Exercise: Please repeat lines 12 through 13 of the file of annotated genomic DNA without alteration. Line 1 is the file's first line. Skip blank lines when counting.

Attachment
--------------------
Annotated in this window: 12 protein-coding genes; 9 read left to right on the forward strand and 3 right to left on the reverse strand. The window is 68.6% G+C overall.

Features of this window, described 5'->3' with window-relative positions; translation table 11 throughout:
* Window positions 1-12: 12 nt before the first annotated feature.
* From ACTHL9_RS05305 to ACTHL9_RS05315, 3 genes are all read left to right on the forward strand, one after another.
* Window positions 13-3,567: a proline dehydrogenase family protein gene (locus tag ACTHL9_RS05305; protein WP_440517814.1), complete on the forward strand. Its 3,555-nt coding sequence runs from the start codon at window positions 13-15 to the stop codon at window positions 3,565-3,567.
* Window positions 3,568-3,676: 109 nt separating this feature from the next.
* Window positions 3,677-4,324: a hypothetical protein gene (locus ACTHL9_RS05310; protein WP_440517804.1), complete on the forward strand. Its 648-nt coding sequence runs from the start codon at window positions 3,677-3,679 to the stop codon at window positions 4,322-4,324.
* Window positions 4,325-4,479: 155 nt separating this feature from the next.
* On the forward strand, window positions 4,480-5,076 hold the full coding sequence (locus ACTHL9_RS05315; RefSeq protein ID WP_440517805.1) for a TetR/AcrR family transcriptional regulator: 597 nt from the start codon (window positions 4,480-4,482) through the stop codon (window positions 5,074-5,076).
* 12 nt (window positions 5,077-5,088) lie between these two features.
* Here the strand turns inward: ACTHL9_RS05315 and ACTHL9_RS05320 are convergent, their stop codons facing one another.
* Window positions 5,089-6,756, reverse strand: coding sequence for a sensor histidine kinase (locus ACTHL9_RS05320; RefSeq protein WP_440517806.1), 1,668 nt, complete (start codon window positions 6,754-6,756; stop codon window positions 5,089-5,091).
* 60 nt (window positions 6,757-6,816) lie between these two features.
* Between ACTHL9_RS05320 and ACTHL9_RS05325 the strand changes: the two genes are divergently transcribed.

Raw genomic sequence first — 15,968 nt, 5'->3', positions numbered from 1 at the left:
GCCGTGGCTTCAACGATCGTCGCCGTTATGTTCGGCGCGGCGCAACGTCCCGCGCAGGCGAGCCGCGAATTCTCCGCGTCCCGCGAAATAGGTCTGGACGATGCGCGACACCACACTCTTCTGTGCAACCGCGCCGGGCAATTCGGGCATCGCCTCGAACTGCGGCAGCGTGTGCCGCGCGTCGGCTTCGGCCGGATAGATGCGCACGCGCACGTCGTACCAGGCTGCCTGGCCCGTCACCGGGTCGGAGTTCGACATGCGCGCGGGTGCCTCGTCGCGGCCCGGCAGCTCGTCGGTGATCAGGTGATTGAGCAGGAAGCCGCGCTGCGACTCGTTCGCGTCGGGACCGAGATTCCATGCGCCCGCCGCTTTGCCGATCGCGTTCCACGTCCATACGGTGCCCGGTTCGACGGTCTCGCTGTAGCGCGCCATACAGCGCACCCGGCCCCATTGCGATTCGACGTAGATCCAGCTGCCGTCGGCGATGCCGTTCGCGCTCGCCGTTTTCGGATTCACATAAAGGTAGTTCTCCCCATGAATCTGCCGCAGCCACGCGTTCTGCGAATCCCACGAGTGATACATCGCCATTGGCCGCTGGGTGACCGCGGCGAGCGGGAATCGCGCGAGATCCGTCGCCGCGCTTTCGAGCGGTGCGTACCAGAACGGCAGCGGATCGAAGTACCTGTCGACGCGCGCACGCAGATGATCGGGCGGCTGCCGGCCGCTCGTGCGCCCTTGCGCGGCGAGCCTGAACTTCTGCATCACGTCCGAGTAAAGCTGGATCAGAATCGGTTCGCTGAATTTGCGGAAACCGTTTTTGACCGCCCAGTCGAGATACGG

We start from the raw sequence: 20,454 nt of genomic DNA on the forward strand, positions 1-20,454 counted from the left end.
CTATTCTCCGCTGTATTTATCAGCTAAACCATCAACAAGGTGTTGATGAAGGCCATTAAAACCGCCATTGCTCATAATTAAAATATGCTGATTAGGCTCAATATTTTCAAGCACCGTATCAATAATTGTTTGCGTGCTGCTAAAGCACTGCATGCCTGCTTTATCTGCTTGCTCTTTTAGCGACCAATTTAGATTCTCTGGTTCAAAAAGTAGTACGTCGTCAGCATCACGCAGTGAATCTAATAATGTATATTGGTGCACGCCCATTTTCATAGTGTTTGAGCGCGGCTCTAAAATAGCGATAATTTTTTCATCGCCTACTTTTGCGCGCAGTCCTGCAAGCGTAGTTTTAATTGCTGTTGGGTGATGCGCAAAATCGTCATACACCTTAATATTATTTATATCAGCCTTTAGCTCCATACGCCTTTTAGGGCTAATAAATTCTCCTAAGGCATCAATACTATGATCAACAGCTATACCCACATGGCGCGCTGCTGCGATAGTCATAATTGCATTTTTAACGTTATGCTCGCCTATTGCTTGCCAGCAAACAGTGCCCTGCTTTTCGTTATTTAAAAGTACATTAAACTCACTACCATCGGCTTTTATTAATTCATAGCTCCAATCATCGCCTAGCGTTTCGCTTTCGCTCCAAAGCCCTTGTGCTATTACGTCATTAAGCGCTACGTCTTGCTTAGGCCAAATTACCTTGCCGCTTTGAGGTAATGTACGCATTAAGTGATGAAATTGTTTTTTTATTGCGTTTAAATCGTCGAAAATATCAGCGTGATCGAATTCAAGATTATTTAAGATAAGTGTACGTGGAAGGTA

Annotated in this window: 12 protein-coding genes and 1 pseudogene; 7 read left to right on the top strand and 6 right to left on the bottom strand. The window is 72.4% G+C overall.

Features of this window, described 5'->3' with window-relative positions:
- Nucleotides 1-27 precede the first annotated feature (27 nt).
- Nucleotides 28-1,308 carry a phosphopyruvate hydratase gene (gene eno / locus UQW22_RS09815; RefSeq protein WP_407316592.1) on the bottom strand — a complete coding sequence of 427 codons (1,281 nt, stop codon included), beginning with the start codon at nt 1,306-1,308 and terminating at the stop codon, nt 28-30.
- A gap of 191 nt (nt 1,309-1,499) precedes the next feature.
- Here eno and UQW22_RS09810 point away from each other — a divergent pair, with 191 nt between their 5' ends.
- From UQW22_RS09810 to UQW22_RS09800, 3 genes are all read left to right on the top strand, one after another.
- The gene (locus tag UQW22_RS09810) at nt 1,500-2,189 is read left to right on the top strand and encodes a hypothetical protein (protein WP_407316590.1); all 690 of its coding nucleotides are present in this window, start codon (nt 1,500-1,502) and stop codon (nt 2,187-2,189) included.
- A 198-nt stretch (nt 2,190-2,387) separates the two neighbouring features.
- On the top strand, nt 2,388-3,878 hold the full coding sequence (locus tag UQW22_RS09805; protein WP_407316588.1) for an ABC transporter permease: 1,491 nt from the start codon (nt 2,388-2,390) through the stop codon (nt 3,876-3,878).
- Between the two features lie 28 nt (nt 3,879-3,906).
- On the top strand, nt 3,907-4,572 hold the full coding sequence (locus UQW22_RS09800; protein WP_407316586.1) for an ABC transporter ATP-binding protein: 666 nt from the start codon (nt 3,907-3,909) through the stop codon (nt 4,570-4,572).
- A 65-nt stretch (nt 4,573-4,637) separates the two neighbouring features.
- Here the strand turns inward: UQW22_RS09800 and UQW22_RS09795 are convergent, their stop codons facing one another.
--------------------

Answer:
* Window positions 5,089-6,756, reverse strand: coding sequence for a sensor histidine kinase (locus ACTHL9_RS05320; RefSeq protein WP_440517806.1), 1,668 nt, complete (start codon window positions 6,754-6,756; stop codon window positions 5,089-5,091).
* 60 nt (window positions 6,757-6,816) lie between these two features.